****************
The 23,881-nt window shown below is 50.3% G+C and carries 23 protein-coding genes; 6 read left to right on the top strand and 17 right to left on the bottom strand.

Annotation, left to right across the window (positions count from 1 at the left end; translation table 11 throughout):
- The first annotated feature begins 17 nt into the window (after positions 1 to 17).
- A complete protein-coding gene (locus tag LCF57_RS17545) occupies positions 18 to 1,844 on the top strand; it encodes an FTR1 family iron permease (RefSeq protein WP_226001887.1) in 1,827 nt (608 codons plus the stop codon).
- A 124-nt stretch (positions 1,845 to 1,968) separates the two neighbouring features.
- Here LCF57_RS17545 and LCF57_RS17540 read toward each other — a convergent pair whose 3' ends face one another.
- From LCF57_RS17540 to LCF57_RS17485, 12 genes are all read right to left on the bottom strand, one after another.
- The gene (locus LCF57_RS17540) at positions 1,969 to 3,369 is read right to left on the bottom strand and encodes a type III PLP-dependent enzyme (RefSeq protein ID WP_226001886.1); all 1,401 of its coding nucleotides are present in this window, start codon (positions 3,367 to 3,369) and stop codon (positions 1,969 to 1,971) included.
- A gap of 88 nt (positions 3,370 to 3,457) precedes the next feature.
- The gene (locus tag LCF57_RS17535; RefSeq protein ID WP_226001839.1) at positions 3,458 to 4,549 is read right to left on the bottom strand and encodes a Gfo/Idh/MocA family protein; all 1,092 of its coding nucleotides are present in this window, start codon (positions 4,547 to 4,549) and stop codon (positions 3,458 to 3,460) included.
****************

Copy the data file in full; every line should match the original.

The 23,881-nt window shown below is 50.3% G+C and carries 23 protein-coding genes; 6 read left to right on the top strand and 17 right to left on the bottom strand.

Annotation, left to right across the window (positions count from 1 at the left end; translation table 11 throughout):
- The first annotated feature begins 17 nt into the window (after positions 1 to 17).
- A complete protein-coding gene (locus tag LCF57_RS17545) occupies positions 18 to 1,844 on the top strand; it encodes an FTR1 family iron permease (RefSeq protein WP_226001887.1) in 1,827 nt (608 codons plus the stop codon).
- A 124-nt stretch (positions 1,845 to 1,968) separates the two neighbouring features.
- Here LCF57_RS17545 and LCF57_RS17540 read toward each other — a convergent pair whose 3' ends face one another.
- From LCF57_RS17540 to LCF57_RS17485, 12 genes are all read right to left on the bottom strand, one after another.
- The gene (locus LCF57_RS17540) at positions 1,969 to 3,369 is read right to left on the bottom strand and encodes a type III PLP-dependent enzyme (RefSeq protein ID WP_226001886.1); all 1,401 of its coding nucleotides are present in this window, start codon (positions 3,367 to 3,369) and stop codon (positions 1,969 to 1,971) included.
- A gap of 88 nt (positions 3,370 to 3,457) precedes the next feature.
- The gene (locus tag LCF57_RS17535; RefSeq protein ID WP_226001839.1) at positions 3,458 to 4,549 is read right to left on the bottom strand and encodes a Gfo/Idh/MocA family protein; all 1,092 of its coding nucleotides are present in this window, start codon (positions 4,547 to 4,549) and stop codon (positions 3,458 to 3,460) included.